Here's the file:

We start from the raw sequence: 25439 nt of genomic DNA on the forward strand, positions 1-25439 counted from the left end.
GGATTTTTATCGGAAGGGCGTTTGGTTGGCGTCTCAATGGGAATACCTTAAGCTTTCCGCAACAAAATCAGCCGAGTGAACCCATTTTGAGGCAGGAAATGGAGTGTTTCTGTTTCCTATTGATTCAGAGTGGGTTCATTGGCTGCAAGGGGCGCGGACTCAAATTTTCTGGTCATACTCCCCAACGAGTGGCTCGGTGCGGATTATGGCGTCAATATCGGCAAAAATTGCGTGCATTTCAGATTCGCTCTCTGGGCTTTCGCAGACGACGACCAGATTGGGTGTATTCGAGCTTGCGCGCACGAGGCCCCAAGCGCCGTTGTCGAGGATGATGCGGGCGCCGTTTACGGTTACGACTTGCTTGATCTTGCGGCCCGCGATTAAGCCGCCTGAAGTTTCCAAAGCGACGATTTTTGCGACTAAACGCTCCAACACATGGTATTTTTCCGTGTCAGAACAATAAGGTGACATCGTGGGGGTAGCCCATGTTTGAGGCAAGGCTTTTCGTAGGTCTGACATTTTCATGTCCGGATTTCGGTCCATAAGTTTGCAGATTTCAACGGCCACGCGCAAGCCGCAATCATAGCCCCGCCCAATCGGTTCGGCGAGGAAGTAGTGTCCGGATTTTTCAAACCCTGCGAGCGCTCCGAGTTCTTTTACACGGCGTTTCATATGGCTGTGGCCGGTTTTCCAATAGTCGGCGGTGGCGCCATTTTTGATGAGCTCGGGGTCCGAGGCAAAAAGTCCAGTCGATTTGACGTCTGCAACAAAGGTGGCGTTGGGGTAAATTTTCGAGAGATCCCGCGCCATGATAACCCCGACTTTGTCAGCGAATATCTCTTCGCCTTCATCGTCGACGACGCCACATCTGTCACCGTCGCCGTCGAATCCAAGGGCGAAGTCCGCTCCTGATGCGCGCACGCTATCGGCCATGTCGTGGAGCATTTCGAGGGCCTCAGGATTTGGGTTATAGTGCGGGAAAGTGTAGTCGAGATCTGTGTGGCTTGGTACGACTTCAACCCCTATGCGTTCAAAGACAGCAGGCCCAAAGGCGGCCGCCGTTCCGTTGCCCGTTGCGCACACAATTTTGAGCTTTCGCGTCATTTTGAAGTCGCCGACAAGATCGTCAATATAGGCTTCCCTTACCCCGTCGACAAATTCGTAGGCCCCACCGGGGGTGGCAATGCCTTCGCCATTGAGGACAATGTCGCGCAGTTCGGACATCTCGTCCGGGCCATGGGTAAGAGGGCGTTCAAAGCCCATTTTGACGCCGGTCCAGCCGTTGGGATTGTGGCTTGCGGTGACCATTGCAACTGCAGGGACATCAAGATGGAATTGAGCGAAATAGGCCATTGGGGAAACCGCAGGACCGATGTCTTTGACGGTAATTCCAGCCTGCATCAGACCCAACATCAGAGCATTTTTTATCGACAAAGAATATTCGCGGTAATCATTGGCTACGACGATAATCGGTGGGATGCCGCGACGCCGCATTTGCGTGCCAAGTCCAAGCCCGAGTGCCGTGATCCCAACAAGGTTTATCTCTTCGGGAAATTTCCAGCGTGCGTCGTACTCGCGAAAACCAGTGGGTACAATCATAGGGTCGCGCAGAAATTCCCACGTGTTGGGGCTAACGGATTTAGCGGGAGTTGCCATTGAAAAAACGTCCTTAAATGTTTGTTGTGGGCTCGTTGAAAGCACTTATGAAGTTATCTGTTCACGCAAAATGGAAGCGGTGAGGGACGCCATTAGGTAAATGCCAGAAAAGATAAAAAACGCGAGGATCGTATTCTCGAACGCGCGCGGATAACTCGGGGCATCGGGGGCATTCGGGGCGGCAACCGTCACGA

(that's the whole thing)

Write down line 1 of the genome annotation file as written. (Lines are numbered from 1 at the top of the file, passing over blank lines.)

We start from the raw sequence: 25439 nt of genomic DNA on the forward strand, positions 1-25439 counted from the left end.